The Battleship Potemkin, 1925
National Screen Service ceased most of its printing and
distribution operations in 1985, some of the posters which they had
stored in warehouses around the
Dracula Style F one sheet
Occasionally, rare film posters have been found being used as
insulation in attics and walls. In 2011, 33 film posters, including a
Dracula Style F one-sheet (shown right), from 1930-1931 were
discovered in an attic in Berwick, Pennsylvania and auctioned for
$502,000 in March 2012 by Heritage Auctions.
Over the years, old
Lobby card for Little Lord Fauntleroy (1921), starring Mary Pickford
Lobby cards are similar to posters but smaller, usually 11 in
× 14 in (28 cm × 36 cm), also 8 in
× 10 in (20 cm × 25 cm) before 1930. Lobby
cards are collectible and values depend on their age, quality, and
popularity. Typically issued in sets of eight, each featuring a
different scene from the film. In unusual circumstances, some releases
were promoted with larger (12 cards) or smaller sets (6 cards). The
set for The Running Man (1963), for example, had only six cards,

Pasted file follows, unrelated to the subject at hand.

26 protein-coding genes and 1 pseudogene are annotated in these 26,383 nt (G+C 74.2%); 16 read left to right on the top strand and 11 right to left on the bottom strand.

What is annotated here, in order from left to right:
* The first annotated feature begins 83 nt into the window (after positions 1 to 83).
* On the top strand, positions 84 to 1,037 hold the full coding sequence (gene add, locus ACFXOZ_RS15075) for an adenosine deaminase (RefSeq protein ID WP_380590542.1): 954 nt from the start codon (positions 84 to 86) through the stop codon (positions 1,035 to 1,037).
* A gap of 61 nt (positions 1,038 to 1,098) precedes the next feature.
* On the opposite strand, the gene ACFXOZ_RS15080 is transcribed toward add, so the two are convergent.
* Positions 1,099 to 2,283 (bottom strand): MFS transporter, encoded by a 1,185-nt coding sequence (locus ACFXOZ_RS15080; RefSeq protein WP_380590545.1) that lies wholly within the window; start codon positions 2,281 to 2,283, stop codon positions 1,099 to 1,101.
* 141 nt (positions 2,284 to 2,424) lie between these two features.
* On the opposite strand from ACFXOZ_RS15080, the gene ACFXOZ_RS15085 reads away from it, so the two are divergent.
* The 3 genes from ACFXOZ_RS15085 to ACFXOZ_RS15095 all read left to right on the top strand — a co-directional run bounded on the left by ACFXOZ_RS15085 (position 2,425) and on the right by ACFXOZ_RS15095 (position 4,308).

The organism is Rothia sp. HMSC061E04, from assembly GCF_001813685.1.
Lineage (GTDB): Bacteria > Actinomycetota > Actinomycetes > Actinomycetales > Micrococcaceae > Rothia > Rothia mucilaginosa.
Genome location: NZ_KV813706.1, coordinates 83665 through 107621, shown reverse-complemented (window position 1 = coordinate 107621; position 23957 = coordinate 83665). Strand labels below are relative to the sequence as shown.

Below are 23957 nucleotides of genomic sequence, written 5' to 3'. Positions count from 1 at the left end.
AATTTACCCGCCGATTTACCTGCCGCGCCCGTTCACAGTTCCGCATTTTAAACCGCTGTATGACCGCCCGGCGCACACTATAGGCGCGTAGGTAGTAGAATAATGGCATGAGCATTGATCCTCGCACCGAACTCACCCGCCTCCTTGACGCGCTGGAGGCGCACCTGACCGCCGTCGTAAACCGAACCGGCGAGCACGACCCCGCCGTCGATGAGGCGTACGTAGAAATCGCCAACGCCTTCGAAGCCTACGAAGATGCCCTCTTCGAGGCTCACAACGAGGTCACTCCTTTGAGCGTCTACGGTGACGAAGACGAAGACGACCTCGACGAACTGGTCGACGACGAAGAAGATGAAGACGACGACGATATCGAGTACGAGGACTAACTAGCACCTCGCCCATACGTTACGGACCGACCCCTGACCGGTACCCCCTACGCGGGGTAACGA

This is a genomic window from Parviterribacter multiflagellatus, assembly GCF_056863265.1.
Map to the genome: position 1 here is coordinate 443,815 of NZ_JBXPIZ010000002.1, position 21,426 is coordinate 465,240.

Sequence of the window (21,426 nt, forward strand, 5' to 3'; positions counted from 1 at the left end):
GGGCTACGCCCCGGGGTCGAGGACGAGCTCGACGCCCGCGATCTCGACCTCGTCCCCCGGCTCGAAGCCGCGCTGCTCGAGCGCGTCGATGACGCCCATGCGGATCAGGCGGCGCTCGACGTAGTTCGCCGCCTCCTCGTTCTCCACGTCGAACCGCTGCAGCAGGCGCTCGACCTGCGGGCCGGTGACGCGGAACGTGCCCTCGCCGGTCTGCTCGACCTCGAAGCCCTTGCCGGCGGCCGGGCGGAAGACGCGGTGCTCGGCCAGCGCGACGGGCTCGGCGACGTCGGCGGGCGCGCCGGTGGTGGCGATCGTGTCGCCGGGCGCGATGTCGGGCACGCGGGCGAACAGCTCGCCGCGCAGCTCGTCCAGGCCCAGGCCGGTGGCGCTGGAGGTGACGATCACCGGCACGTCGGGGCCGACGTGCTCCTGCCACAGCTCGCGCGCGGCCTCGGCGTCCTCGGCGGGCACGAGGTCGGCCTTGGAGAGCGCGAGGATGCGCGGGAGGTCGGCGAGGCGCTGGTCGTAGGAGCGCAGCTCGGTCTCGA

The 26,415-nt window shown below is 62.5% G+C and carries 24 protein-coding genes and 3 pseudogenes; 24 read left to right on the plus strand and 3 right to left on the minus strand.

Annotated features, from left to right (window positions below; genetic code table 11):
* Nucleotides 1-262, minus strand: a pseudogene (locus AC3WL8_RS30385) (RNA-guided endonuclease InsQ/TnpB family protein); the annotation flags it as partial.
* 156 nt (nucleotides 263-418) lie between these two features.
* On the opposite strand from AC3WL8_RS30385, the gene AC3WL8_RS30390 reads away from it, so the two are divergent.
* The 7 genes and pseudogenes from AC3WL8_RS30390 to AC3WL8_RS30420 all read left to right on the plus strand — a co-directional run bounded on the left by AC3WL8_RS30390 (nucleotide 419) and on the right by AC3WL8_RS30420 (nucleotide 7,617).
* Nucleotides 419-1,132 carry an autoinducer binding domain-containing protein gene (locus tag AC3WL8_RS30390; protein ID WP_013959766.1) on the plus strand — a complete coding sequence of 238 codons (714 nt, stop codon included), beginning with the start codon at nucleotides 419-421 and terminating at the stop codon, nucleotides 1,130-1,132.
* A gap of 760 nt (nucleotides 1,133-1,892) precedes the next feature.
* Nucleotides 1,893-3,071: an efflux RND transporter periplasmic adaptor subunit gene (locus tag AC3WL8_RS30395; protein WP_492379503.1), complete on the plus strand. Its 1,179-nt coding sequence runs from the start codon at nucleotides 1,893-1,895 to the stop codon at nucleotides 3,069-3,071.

whereas the set for
The Italian Job
Bearing only a symbol associated with the film, or simply just the title. A main character, looking away from the screen but looking at something in the distance.
For a film with an ensemble cast there may be a set of character
posters, each featuring an individual character from the film. Usually
it contains the name of the actor or the name of the character played.
It may also include a tagline that reflects the quality of the
One sheet, 27 inches by 40 inches (686x1020mm), portrait format Bus stop or subway poster, 40 inches by 60 inches (1016mm x 1524mm), portrait format
The following sizes were in common use in the